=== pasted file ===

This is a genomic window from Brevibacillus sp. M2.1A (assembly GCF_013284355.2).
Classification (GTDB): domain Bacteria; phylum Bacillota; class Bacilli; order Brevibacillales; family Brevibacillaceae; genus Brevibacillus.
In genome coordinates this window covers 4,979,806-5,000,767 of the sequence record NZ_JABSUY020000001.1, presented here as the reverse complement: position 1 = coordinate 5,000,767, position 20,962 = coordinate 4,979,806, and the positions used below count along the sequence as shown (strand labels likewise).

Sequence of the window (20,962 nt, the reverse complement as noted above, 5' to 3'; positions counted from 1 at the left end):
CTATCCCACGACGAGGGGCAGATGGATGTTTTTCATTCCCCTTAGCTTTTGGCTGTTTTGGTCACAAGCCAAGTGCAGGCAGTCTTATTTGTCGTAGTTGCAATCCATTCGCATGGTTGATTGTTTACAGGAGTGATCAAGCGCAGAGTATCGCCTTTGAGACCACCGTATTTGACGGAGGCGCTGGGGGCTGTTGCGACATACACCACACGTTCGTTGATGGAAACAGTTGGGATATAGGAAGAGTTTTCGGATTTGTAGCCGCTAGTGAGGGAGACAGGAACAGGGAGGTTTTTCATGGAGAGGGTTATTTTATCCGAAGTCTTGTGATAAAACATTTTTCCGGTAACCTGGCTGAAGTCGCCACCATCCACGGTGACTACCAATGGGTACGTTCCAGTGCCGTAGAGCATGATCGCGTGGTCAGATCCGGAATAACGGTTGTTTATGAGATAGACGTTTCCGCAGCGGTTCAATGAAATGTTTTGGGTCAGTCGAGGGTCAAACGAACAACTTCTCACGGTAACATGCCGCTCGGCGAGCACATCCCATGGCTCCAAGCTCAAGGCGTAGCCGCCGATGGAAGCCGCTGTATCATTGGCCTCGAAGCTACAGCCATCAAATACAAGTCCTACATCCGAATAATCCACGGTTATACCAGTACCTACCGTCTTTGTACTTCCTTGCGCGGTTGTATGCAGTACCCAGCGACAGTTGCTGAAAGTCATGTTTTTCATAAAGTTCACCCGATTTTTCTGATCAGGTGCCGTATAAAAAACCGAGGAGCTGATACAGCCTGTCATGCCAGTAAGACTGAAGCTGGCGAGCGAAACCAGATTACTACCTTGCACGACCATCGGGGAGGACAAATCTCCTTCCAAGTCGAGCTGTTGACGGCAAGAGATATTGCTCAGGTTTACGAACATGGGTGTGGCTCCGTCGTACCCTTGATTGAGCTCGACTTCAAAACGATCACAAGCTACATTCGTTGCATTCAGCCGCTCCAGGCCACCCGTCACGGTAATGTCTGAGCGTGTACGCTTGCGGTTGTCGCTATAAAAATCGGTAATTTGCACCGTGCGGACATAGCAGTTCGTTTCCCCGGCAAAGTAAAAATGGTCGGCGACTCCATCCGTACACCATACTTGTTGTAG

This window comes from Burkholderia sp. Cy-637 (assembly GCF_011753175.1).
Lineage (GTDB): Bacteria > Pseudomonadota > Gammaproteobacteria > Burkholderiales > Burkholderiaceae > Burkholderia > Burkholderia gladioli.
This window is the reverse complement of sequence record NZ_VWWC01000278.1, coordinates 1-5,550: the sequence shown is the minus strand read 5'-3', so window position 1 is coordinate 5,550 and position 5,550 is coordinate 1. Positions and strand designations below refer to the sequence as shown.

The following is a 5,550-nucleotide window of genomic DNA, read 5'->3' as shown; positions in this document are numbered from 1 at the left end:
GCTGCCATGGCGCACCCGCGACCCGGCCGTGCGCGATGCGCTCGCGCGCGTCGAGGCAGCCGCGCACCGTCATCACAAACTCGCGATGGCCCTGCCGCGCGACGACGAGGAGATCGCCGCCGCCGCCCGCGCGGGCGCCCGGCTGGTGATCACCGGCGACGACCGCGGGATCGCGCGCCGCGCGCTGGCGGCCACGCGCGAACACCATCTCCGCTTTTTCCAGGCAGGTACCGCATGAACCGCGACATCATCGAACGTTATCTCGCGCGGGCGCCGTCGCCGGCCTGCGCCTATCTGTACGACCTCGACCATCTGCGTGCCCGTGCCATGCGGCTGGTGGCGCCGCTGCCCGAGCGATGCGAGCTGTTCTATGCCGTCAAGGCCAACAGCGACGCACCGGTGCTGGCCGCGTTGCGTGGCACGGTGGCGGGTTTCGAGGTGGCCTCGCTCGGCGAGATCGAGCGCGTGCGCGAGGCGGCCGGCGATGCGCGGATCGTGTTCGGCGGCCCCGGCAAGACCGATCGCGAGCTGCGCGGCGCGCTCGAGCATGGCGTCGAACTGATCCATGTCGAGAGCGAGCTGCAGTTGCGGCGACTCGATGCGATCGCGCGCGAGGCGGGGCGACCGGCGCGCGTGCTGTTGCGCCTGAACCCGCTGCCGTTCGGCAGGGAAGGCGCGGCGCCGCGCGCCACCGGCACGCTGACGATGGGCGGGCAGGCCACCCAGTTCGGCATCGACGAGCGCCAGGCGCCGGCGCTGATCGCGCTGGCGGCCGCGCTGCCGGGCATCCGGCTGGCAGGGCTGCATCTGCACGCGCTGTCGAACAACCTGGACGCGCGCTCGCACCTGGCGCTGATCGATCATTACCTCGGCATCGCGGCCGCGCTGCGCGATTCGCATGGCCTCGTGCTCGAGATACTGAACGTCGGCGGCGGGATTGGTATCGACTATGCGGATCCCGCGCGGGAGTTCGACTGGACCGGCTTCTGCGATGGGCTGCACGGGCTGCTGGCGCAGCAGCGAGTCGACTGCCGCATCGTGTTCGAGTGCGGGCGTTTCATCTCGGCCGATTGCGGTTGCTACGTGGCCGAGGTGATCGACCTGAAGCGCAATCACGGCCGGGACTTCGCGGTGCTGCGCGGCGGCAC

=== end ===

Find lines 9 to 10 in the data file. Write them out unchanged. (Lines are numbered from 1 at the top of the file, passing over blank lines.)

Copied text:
The following is a 5,550-nucleotide window of genomic DNA, read 5'->3' as shown; positions in this document are numbered from 1 at the left end:
GCTGCCATGGCGCACCCGCGACCCGGCCGTGCGCGATGCGCTCGCGCGCGTCGAGGCAGCCGCGCACCGTCATCACAAACTCGCGATGGCCCTGCCGCGCGACGACGAGGAGATCGCCGCCGCCGCCCGCGCGGGCGCCCGGCTGGTGATCACCGGCGACGACCGCGGGATCGCGCGCCGCGCGCTGGCGGCCACGCGCGAACACCATCTCCGCTTTTTCCAGGCAGGTACCGCATGAACCGCGACATCATCGAACGTTATCTCGCGCGGGCGCCGTCGCCGGCCTGCGCCTATCTGTACGACCTCGACCATCTGCGTGCCCGTGCCATGCGGCTGGTGGCGCCGCTGCCCGAGCGATGCGAGCTGTTCTATGCCGTCAAGGCCAACAGCGACGCACCGGTGCTGGCCGCGTTGCGTGGCACGGTGGCGGGTTTCGAGGTGGCCTCGCTCGGCGAGATCGAGCGCGTGCGCGAGGCGGCCGGCGATGCGCGGATCGTGTTCGGCGGCCCCGGCAAGACCGATCGCGAGCTGCGCGGCGCGCTCGAGCATGGCGTCGAACTGATCCATGTCGAGAGCGAGCTGCAGTTGCGGCGACTCGATGCGATCGCGCGCGAGGCGGGGCGACCGGCGCGCGTGCTGTTGCGCCTGAACCCGCTGCCGTTCGGCAGGGAAGGCGCGGCGCCGCGCGCCACCGGCACGCTGACGATGGGCGGGCAGGCCACCCAGTTCGGCATCGACGAGCGCCAGGCGCCGGCGCTGATCGCGCTGGCGGCCGCGCTGCCGGGCATCCGGCTGGCAGGGCTGCATCTGCACGCGCTGTCGAACAACCTGGACGCGCGCTCGCACCTGGCGCTGATCGATCATTACCTCGGCATCGCGGCCGCGCTGCGCGATTCGCATGGCCTCGTGCTCGAGATACTGAACGTCGGCGGCGGGATTGGTATCGACTATGCGGATCCCGCGCGGGAGTTCGACTGGACCGGCTTCTGCGATGGGCTGCACGGGCTGCTGGCGCAGCAGCGAGTCGACTGCCGCATCGTGTTCGAGTGCGGGCGTTTCATCTCGGCCGATTGCGGTTGCTACGTGGCCGAGGTGATCGACCTGAAGCGCAATCACGGCCGGGACTTCGCGGTGCTGCGCGGCGGCAC